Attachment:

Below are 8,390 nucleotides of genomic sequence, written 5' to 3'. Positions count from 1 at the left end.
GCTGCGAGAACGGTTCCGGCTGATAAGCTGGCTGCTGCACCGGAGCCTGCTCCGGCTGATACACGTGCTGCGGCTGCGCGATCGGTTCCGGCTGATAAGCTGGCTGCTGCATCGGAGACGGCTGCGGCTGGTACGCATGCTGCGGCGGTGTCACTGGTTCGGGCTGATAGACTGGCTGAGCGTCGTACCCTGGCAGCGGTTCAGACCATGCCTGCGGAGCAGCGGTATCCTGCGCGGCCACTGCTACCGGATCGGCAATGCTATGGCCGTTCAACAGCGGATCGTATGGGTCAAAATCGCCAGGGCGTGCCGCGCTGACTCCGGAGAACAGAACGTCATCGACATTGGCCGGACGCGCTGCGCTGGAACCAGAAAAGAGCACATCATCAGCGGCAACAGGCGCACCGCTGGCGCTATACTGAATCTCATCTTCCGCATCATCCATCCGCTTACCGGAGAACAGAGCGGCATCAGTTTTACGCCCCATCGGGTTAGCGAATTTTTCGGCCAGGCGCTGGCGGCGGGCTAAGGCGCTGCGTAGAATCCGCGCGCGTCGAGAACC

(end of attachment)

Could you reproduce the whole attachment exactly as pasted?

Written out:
Below are 8,390 nucleotides of genomic sequence, written 5' to 3'. Positions count from 1 at the left end.
GCTGCGAGAACGGTTCCGGCTGATAAGCTGGCTGCTGCACCGGAGCCTGCTCCGGCTGATACACGTGCTGCGGCTGCGCGATCGGTTCCGGCTGATAAGCTGGCTGCTGCATCGGAGACGGCTGCGGCTGGTACGCATGCTGCGGCGGTGTCACTGGTTCGGGCTGATAGACTGGCTGAGCGTCGTACCCTGGCAGCGGTTCAGACCATGCCTGCGGAGCAGCGGTATCCTGCGCGGCCACTGCTACCGGATCGGCAATGCTATGGCCGTTCAACAGCGGATCGTATGGGTCAAAATCGCCAGGGCGTGCCGCGCTGACTCCGGAGAACAGAACGTCATCGACATTGGCCGGACGCGCTGCGCTGGAACCAGAAAAGAGCACATCATCAGCGGCAACAGGCGCACCGCTGGCGCTATACTGAATCTCATCTTCCGCATCATCCATCCGCTTACCGGAGAACAGAGCGGCATCAGTTTTACGCCCCATCGGGTTAGCGAATTTTTCGGCCAGGCGCTGGCGGCGGGCTAAGGCGCTGCGTAGAATCCGCGCGCGTCGAGAACC